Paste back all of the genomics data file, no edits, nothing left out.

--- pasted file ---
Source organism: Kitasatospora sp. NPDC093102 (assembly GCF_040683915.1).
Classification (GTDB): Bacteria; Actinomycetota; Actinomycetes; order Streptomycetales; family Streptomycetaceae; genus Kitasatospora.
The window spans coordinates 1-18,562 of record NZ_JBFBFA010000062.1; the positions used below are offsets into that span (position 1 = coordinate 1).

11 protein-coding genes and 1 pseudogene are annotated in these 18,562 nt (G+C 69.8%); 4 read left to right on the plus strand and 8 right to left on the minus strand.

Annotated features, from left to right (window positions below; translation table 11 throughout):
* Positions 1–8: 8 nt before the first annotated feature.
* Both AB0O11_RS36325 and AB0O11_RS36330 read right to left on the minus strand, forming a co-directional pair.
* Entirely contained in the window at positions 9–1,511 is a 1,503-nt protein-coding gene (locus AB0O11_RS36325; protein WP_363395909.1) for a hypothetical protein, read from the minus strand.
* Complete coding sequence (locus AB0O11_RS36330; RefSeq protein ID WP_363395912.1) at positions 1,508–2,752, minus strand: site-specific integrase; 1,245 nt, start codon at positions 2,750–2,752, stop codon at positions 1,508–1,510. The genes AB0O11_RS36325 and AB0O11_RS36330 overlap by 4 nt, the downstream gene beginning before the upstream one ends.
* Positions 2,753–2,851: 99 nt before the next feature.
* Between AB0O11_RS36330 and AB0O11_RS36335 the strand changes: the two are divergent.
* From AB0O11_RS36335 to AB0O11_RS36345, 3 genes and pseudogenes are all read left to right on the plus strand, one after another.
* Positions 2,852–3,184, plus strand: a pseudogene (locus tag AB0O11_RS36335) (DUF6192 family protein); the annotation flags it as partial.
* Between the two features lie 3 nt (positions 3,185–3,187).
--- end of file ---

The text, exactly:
Source organism: Kitasatospora sp. NPDC093102 (assembly GCF_040683915.1).
Classification (GTDB): Bacteria; Actinomycetota; Actinomycetes; order Streptomycetales; family Streptomycetaceae; genus Kitasatospora.
The window spans coordinates 1-18,562 of record NZ_JBFBFA010000062.1; the positions used below are offsets into that span (position 1 = coordinate 1).

11 protein-coding genes and 1 pseudogene are annotated in these 18,562 nt (G+C 69.8%); 4 read left to right on the plus strand and 8 right to left on the minus strand.

Annotated features, from left to right (window positions below; translation table 11 throughout):
* Positions 1–8: 8 nt before the first annotated feature.
* Both AB0O11_RS36325 and AB0O11_RS36330 read right to left on the minus strand, forming a co-directional pair.
* Entirely contained in the window at positions 9–1,511 is a 1,503-nt protein-coding gene (locus AB0O11_RS36325; protein WP_363395909.1) for a hypothetical protein, read from the minus strand.
* Complete coding sequence (locus AB0O11_RS36330; RefSeq protein ID WP_363395912.1) at positions 1,508–2,752, minus strand: site-specific integrase; 1,245 nt, start codon at positions 2,750–2,752, stop codon at positions 1,508–1,510. The genes AB0O11_RS36325 and AB0O11_RS36330 overlap by 4 nt, the downstream gene beginning before the upstream one ends.
* Positions 2,753–2,851: 99 nt before the next feature.
* Between AB0O11_RS36330 and AB0O11_RS36335 the strand changes: the two are divergent.
* From AB0O11_RS36335 to AB0O11_RS36345, 3 genes and pseudogenes are all read left to right on the plus strand, one after another.
* Positions 2,852–3,184, plus strand: a pseudogene (locus tag AB0O11_RS36335) (DUF6192 family protein); the annotation flags it as partial.
* Between the two features lie 3 nt (positions 3,185–3,187).